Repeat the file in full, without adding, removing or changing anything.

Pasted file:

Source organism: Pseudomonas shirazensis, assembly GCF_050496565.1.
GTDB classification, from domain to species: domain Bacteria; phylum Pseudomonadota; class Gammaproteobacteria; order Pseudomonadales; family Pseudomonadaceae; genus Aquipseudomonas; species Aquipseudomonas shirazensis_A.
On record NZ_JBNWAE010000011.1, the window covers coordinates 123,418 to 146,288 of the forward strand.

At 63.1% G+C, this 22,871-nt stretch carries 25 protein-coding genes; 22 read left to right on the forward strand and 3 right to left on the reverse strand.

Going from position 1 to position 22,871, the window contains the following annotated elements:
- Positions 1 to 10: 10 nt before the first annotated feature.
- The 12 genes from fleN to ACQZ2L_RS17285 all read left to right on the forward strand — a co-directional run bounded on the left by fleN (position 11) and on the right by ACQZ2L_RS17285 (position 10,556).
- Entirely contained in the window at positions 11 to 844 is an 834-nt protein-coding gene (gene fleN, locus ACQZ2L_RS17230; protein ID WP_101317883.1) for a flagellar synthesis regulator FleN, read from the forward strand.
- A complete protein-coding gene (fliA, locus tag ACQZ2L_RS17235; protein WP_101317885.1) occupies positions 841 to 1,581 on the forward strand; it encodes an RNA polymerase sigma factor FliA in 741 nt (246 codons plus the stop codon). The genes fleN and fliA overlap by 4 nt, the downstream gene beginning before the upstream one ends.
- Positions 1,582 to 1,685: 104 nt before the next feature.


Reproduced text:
Source organism: Pseudomonas shirazensis, assembly GCF_050496565.1.
GTDB classification, from domain to species: domain Bacteria; phylum Pseudomonadota; class Gammaproteobacteria; order Pseudomonadales; family Pseudomonadaceae; genus Aquipseudomonas; species Aquipseudomonas shirazensis_A.
On record NZ_JBNWAE010000011.1, the window covers coordinates 123,418 to 146,288 of the forward strand.

At 63.1% G+C, this 22,871-nt stretch carries 25 protein-coding genes; 22 read left to right on the forward strand and 3 right to left on the reverse strand.

Going from position 1 to position 22,871, the window contains the following annotated elements:
- Positions 1 to 10: 10 nt before the first annotated feature.
- The 12 genes from fleN to ACQZ2L_RS17285 all read left to right on the forward strand — a co-directional run bounded on the left by fleN (position 11) and on the right by ACQZ2L_RS17285 (position 10,556).
- Entirely contained in the window at positions 11 to 844 is an 834-nt protein-coding gene (gene fleN, locus ACQZ2L_RS17230; protein ID WP_101317883.1) for a flagellar synthesis regulator FleN, read from the forward strand.
- A complete protein-coding gene (fliA, locus tag ACQZ2L_RS17235; protein WP_101317885.1) occupies positions 841 to 1,581 on the forward strand; it encodes an RNA polymerase sigma factor FliA in 741 nt (246 codons plus the stop codon). The genes fleN and fliA overlap by 4 nt, the downstream gene beginning before the upstream one ends.
- Positions 1,582 to 1,685: 104 nt before the next feature.